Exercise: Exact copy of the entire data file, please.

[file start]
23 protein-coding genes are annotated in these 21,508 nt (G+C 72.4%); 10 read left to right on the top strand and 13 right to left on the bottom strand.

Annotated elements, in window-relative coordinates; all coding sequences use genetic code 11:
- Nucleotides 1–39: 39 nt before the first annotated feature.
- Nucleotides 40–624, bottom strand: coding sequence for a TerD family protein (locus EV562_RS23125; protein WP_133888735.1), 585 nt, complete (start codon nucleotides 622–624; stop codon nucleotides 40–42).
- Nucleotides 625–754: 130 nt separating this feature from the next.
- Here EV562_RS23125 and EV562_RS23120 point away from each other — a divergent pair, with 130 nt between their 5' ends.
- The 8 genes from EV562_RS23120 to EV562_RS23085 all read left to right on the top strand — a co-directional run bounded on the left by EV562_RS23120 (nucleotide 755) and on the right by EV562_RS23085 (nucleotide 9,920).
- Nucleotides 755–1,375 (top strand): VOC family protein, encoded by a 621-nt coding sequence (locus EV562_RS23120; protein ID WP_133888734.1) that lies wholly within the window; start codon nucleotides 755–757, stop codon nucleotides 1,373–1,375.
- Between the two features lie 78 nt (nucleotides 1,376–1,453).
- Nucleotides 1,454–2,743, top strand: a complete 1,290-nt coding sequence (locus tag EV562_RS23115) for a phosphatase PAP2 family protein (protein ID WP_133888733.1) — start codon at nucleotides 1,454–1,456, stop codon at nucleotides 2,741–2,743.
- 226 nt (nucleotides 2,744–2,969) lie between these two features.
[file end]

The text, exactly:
23 protein-coding genes are annotated in these 21,508 nt (G+C 72.4%); 10 read left to right on the top strand and 13 right to left on the bottom strand.

Annotated elements, in window-relative coordinates; all coding sequences use genetic code 11:
- Nucleotides 1–39: 39 nt before the first annotated feature.
- Nucleotides 40–624, bottom strand: coding sequence for a TerD family protein (locus EV562_RS23125; protein WP_133888735.1), 585 nt, complete (start codon nucleotides 622–624; stop codon nucleotides 40–42).
- Nucleotides 625–754: 130 nt separating this feature from the next.
- Here EV562_RS23125 and EV562_RS23120 point away from each other — a divergent pair, with 130 nt between their 5' ends.
- The 8 genes from EV562_RS23120 to EV562_RS23085 all read left to right on the top strand — a co-directional run bounded on the left by EV562_RS23120 (nucleotide 755) and on the right by EV562_RS23085 (nucleotide 9,920).
- Nucleotides 755–1,375 (top strand): VOC family protein, encoded by a 621-nt coding sequence (locus EV562_RS23120; protein ID WP_133888734.1) that lies wholly within the window; start codon nucleotides 755–757, stop codon nucleotides 1,373–1,375.
- Between the two features lie 78 nt (nucleotides 1,376–1,453).
- Nucleotides 1,454–2,743, top strand: a complete 1,290-nt coding sequence (locus tag EV562_RS23115) for a phosphatase PAP2 family protein (protein ID WP_133888733.1) — start codon at nucleotides 1,454–1,456, stop codon at nucleotides 2,741–2,743.
- 226 nt (nucleotides 2,744–2,969) lie between these two features.